Quick Longisquama Facts
- Lived during the Middle Triassic Period
- Lived in what is now central Asia
- Was about the size of a Guinea Pig
- Was an Insectivore/Herbivore
- Might have glided tree to tree
Longisquama is an extinct reptile which lived approximately 230 million to 225 million years ago during the Middle Triassic Period. It was first discovered in 1970 and was named later that year by A. G. Sharov. Its name means “long scales” in Greek.
If you were to try to determine if this reptile was real or not by merely looking at Longisquama pictures, then you would most assuredly come to the conclusion that it was an animal that someone made up. However, you would be dead wrong because this reptile actually lived during the Middle Triassic and it actually looked like it does in modern illustrations of it.
Longisquama was approximately 6 inches long and weighed a few ounces. It had feather-like plumes which jutted from its back and it appeared to have walked on all four legs. However, since the fossil of this reptile is incomplete, there is still a lot that isn’t known about this reptile’s anatomy. For instance, paleontologists still don’t know what orientation this animal’s plumes were in or what they were used for. Until more fossils are turned up, these mysteries will remain unsolved.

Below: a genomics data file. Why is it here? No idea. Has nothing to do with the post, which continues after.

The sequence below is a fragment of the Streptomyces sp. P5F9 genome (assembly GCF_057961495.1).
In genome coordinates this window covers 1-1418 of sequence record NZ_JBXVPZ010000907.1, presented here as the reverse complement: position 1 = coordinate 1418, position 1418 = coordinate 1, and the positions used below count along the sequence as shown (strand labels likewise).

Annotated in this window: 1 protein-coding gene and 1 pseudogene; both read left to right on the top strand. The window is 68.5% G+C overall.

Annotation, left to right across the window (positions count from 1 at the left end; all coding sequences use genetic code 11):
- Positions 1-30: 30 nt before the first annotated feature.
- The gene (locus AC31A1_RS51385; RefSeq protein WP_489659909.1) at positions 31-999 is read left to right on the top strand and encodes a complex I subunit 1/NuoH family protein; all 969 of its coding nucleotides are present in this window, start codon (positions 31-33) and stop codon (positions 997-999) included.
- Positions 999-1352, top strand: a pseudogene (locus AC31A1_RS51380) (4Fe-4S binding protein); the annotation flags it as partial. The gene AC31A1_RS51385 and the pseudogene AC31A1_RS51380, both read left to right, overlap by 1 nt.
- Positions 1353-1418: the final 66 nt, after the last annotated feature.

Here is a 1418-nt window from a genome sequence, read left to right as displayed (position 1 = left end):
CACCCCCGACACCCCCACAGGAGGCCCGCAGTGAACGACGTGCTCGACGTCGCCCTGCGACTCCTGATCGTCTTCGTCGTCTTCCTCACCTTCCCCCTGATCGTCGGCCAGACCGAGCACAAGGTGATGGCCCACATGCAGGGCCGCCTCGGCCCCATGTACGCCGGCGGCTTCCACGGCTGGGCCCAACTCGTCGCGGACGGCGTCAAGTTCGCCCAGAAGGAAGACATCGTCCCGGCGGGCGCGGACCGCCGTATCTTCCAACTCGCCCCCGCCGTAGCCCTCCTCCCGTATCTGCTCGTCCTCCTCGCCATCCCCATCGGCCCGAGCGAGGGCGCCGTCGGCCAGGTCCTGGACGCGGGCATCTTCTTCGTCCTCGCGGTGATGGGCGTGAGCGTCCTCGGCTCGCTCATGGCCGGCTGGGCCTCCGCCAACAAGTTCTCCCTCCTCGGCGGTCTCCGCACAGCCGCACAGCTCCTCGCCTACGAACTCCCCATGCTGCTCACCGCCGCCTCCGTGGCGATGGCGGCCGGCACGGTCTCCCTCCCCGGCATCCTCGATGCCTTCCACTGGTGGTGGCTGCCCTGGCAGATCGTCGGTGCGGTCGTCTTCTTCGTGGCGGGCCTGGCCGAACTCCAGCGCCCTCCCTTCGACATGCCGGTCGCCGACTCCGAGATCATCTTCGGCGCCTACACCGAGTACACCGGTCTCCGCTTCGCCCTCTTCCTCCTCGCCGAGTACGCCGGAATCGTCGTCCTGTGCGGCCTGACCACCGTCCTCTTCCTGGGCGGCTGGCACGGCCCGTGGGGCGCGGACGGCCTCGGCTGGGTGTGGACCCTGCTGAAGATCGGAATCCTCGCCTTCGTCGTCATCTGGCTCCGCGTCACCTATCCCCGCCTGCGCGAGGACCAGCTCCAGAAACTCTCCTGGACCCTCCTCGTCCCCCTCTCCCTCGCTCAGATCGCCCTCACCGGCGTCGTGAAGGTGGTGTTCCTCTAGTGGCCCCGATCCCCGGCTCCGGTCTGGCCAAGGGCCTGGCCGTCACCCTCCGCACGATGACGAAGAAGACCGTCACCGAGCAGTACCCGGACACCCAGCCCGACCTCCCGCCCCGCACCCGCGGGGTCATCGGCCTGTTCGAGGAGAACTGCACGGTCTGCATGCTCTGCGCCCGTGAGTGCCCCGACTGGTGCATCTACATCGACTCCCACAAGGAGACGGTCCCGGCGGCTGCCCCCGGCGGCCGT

One of the most interesting facts about Longisquama is that it might have used its plumes to get some lift when it jumped from tree to tree. It also may have been used as decoration used for male mating selection. At this point, paleontologists aren’t exactly sure.
Since its plumes are almost feather-like, some paleontologists have reasoned that this reptile may have been an ancestral relative to modern birds. If that is the case, then it will have to be reclassified as an archosaur or change the whole classification system to trace the evolution of birds back to these gliding lizards.
Another thing that is currently unknown about Longisquama is what it ate. Some paleontologists contend that its small size and the shape of its teeth point to an insectivore diet, others do not agree and believe this reptile may have been an herbivores. As is the case in just about everything related to this reptile, it won’t be known until further evidence is exhumed.